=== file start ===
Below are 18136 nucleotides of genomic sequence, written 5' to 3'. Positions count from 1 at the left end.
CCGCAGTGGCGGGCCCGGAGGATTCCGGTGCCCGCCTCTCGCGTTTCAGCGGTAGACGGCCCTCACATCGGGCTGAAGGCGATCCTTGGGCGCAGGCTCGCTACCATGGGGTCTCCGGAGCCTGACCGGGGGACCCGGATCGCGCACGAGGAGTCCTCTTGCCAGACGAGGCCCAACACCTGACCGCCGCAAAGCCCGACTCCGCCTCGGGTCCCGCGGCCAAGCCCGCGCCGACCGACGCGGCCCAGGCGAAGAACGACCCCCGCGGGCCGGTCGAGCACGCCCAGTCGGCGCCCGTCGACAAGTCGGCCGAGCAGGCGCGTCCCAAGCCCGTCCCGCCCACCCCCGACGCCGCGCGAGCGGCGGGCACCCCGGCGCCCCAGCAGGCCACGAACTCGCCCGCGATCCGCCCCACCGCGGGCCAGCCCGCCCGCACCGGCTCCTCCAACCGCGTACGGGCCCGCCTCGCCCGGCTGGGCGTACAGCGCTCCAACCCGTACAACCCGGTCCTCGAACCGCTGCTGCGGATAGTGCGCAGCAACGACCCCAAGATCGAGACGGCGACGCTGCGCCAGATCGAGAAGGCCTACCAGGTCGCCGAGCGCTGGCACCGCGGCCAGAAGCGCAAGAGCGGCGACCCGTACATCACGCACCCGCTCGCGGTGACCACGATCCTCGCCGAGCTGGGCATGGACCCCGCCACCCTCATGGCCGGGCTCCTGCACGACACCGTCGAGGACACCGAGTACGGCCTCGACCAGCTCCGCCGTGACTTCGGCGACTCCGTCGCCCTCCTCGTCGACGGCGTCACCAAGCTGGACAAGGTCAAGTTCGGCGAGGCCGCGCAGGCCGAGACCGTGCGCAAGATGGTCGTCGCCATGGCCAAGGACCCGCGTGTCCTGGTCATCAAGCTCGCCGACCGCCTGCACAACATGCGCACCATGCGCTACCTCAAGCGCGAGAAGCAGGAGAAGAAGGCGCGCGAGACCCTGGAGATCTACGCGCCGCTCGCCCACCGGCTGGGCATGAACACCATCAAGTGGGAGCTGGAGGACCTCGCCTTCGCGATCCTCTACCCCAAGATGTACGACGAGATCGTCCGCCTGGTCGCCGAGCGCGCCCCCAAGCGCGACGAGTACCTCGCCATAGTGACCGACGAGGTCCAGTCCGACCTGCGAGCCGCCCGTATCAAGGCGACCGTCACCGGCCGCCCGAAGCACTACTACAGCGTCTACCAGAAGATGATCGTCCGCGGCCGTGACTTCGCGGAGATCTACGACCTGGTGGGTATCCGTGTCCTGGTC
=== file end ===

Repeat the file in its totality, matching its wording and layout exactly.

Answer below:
Below are 18136 nucleotides of genomic sequence, written 5' to 3'. Positions count from 1 at the left end.
CCGCAGTGGCGGGCCCGGAGGATTCCGGTGCCCGCCTCTCGCGTTTCAGCGGTAGACGGCCCTCACATCGGGCTGAAGGCGATCCTTGGGCGCAGGCTCGCTACCATGGGGTCTCCGGAGCCTGACCGGGGGACCCGGATCGCGCACGAGGAGTCCTCTTGCCAGACGAGGCCCAACACCTGACCGCCGCAAAGCCCGACTCCGCCTCGGGTCCCGCGGCCAAGCCCGCGCCGACCGACGCGGCCCAGGCGAAGAACGACCCCCGCGGGCCGGTCGAGCACGCCCAGTCGGCGCCCGTCGACAAGTCGGCCGAGCAGGCGCGTCCCAAGCCCGTCCCGCCCACCCCCGACGCCGCGCGAGCGGCGGGCACCCCGGCGCCCCAGCAGGCCACGAACTCGCCCGCGATCCGCCCCACCGCGGGCCAGCCCGCCCGCACCGGCTCCTCCAACCGCGTACGGGCCCGCCTCGCCCGGCTGGGCGTACAGCGCTCCAACCCGTACAACCCGGTCCTCGAACCGCTGCTGCGGATAGTGCGCAGCAACGACCCCAAGATCGAGACGGCGACGCTGCGCCAGATCGAGAAGGCCTACCAGGTCGCCGAGCGCTGGCACCGCGGCCAGAAGCGCAAGAGCGGCGACCCGTACATCACGCACCCGCTCGCGGTGACCACGATCCTCGCCGAGCTGGGCATGGACCCCGCCACCCTCATGGCCGGGCTCCTGCACGACACCGTCGAGGACACCGAGTACGGCCTCGACCAGCTCCGCCGTGACTTCGGCGACTCCGTCGCCCTCCTCGTCGACGGCGTCACCAAGCTGGACAAGGTCAAGTTCGGCGAGGCCGCGCAGGCCGAGACCGTGCGCAAGATGGTCGTCGCCATGGCCAAGGACCCGCGTGTCCTGGTCATCAAGCTCGCCGACCGCCTGCACAACATGCGCACCATGCGCTACCTCAAGCGCGAGAAGCAGGAGAAGAAGGCGCGCGAGACCCTGGAGATCTACGCGCCGCTCGCCCACCGGCTGGGCATGAACACCATCAAGTGGGAGCTGGAGGACCTCGCCTTCGCGATCCTCTACCCCAAGATGTACGACGAGATCGTCCGCCTGGTCGCCGAGCGCGCCCCCAAGCGCGACGAGTACCTCGCCATAGTGACCGACGAGGTCCAGTCCGACCTGCGAGCCGCCCGTATCAAGGCGACCGTCACCGGCCGCCCGAAGCACTACTACAGCGTCTACCAGAAGATGATCGTCCGCGGCCGTGACTTCGCGGAGATCTACGACCTGGTGGGTATCCGTGTCCTGGTC